Surveying with Civi in Côte d'Ivoire
A couple weeks back, I spent an afternoon with my colleagues at NDI’s office in Abidjan, Côte d'Ivoire performing a task all too familiar to us on the NDItech team - setting up cheap Android smartphones with Telerivet. NDI has used Telerivet - a powerful and accessible SMS gateway platform - in dozens of countries over the past few years, including Côte d'Ivoire, to support data collection for election observations with our Apollo DemTool.
But this isn’t another election story - a shocker for readers of this blog, I know. I wasn’t setting these phones up with Telerivet for observers to monitor a contested election. Instead, I was helping our team in Abidjan prepare for a training with civil society organizations, looking to increase their internal organization and outreach capacity. For most civic organizations, the ability to understand what citizens care about and keep in close touch with their supporters is crucial to their success in driving social change - but traditionally, getting hard data on priorities or sharing regular updates was very difficult, leading to organizations often alienated from the people they are trying to serve.
Each SIM card and Android phone that I configured was meant for direct integration with the Civi DemTool, a contact management and communication database tool built for civic groups, parties and government officials. The goal: help our local partners conduct SMS surveys and contact their trainees and constituents in a simple, organized, and easily analyzable way.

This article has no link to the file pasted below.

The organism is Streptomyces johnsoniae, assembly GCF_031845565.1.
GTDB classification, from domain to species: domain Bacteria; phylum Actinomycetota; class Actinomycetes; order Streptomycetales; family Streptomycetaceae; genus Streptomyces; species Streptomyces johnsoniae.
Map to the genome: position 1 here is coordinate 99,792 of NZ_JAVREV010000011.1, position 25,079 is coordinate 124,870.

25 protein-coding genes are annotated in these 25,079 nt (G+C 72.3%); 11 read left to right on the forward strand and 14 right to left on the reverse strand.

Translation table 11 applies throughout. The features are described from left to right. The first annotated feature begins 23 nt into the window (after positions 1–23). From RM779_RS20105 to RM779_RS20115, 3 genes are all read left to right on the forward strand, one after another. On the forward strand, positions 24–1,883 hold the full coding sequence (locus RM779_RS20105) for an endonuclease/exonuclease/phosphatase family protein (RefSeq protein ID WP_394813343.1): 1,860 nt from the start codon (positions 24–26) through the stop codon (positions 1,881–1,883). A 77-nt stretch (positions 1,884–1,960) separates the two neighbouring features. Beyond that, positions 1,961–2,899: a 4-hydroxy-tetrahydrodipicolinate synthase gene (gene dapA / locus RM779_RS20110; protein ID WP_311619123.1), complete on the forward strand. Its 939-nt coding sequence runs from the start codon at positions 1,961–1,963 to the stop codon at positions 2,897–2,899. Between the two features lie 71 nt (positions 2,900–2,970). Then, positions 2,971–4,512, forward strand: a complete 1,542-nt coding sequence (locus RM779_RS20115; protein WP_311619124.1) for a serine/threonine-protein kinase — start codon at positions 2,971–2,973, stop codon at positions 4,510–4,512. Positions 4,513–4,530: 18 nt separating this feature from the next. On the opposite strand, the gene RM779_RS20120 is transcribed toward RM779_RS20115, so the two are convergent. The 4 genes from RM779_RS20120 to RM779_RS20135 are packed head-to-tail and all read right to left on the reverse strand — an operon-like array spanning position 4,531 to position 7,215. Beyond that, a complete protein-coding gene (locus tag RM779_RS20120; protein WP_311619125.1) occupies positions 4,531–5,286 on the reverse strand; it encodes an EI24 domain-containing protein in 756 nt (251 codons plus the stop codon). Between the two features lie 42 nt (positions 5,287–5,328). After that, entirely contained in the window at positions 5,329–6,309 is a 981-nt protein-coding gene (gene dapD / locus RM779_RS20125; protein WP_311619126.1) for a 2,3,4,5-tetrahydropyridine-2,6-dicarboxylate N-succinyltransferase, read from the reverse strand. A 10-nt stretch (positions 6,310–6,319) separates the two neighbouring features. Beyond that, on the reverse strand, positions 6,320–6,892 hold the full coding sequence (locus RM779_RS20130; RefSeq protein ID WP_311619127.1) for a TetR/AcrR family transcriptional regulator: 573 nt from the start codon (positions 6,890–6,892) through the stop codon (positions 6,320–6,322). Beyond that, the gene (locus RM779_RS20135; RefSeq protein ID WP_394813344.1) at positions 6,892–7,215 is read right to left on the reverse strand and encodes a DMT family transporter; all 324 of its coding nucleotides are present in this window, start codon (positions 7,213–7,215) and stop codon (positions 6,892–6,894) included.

Thanks to recent investments supported by a range of NDI programs and CiviCRM partners, we’ve helped develop a feature that allows Civi users to construct and engage in robust conversations with their constituents via SMS, all while having that data flow directly into a fully customized instance of Civi. This is a marked improvement over the days of sending individual text messages and spending hours (or days) sorting those messages and responses manually. Just like an election observation effort benefits from large-scale, structured data collection via SMS, so too do individual organizations looking to poll supporters, collect information about constituents to strengthen service delivery, and solicit ideas and feedback from the public.
By using the Civi “SMS Conversations” feature developed by Michael McAndrew, a great Civi core developer and NDI collaborator, partners in Cote d’Ivoire are able to compose structured conversations that help them build-out their contact lists, invite their people to trainings and events, and receive feedback about the impact of their activities quickly and in a way that can be more simply analyzed. As part of the training I was helping our team in Abidjan prepare for, four civil society organization learned the ins-and-outs of Civi and Telerivet, and plan in the coming weeks to conduct surveys among their communities using the new feature. Leveraging Civi and its robust SMS integration, they can more efficiently reach out to members of their communities and collect information.
Although less relevant for these specific partners in Cote d’Ivoire, we’ve also recently developed an integration with Civi to Facebook Messenger, and will soon be starting development on integrations with a broader range of messaging and communication apps (like Viber and WhatsApp) that a large segment of NDI partners (and those partners constituents) use.
If you’ve got any questions about the Civi DemTool or any of our other initiatives, don’t hesitate to reach out to us on Twitter (@nditech) or via email ([email protected]).